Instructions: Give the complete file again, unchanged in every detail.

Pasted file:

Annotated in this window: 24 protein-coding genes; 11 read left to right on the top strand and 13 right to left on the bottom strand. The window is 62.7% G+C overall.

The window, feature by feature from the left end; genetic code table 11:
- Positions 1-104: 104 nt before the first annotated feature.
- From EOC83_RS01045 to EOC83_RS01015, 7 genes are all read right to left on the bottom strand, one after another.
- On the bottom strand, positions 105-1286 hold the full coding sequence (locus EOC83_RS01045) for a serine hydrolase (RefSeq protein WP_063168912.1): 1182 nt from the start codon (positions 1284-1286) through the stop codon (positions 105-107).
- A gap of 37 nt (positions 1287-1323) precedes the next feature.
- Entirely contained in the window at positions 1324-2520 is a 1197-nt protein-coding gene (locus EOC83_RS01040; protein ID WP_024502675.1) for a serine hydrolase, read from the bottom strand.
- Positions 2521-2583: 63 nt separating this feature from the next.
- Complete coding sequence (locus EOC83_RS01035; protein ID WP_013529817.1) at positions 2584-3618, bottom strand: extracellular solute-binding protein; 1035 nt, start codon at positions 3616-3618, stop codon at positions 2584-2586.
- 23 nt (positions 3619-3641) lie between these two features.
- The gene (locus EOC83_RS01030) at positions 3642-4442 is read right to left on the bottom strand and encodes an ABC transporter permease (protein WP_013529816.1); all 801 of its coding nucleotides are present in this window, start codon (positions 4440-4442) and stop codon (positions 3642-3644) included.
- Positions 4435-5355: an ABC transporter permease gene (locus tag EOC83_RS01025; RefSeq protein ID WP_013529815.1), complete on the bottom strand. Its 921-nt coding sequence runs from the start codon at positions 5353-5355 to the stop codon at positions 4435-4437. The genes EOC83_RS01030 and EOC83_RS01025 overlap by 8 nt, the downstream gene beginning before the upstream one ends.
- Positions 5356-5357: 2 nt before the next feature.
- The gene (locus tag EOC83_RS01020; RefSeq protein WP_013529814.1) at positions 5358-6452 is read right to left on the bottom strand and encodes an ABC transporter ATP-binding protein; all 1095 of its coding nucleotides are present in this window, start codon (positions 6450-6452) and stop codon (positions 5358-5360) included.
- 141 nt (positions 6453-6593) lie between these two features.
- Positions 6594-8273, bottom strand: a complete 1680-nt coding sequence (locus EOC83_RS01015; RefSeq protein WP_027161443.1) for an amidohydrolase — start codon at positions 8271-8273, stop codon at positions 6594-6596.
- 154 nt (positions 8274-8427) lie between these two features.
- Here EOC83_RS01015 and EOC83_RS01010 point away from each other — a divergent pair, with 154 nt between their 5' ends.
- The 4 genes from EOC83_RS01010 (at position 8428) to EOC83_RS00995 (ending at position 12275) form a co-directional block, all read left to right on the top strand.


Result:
Annotated in this window: 24 protein-coding genes; 11 read left to right on the top strand and 13 right to left on the bottom strand. The window is 62.7% G+C overall.

The window, feature by feature from the left end; genetic code table 11:
- Positions 1-104: 104 nt before the first annotated feature.
- From EOC83_RS01045 to EOC83_RS01015, 7 genes are all read right to left on the bottom strand, one after another.
- On the bottom strand, positions 105-1286 hold the full coding sequence (locus EOC83_RS01045) for a serine hydrolase (RefSeq protein WP_063168912.1): 1182 nt from the start codon (positions 1284-1286) through the stop codon (positions 105-107).
- A gap of 37 nt (positions 1287-1323) precedes the next feature.
- Entirely contained in the window at positions 1324-2520 is a 1197-nt protein-coding gene (locus EOC83_RS01040; protein ID WP_024502675.1) for a serine hydrolase, read from the bottom strand.
- Positions 2521-2583: 63 nt separating this feature from the next.
- Complete coding sequence (locus EOC83_RS01035; protein ID WP_013529817.1) at positions 2584-3618, bottom strand: extracellular solute-binding protein; 1035 nt, start codon at positions 3616-3618, stop codon at positions 2584-2586.
- 23 nt (positions 3619-3641) lie between these two features.
- The gene (locus EOC83_RS01030) at positions 3642-4442 is read right to left on the bottom strand and encodes an ABC transporter permease (protein WP_013529816.1); all 801 of its coding nucleotides are present in this window, start codon (positions 4440-4442) and stop codon (positions 3642-3644) included.
- Positions 4435-5355: an ABC transporter permease gene (locus tag EOC83_RS01025; RefSeq protein ID WP_013529815.1), complete on the bottom strand. Its 921-nt coding sequence runs from the start codon at positions 5353-5355 to the stop codon at positions 4435-4437. The genes EOC83_RS01030 and EOC83_RS01025 overlap by 8 nt, the downstream gene beginning before the upstream one ends.
- Positions 5356-5357: 2 nt before the next feature.
- The gene (locus tag EOC83_RS01020; RefSeq protein WP_013529814.1) at positions 5358-6452 is read right to left on the bottom strand and encodes an ABC transporter ATP-binding protein; all 1095 of its coding nucleotides are present in this window, start codon (positions 6450-6452) and stop codon (positions 5358-5360) included.
- 141 nt (positions 6453-6593) lie between these two features.
- Positions 6594-8273, bottom strand: a complete 1680-nt coding sequence (locus EOC83_RS01015; RefSeq protein WP_027161443.1) for an amidohydrolase — start codon at positions 8271-8273, stop codon at positions 6594-6596.
- 154 nt (positions 8274-8427) lie between these two features.
- Here EOC83_RS01015 and EOC83_RS01010 point away from each other — a divergent pair, with 154 nt between their 5' ends.
- The 4 genes from EOC83_RS01010 (at position 8428) to EOC83_RS00995 (ending at position 12275) form a co-directional block, all read left to right on the top strand.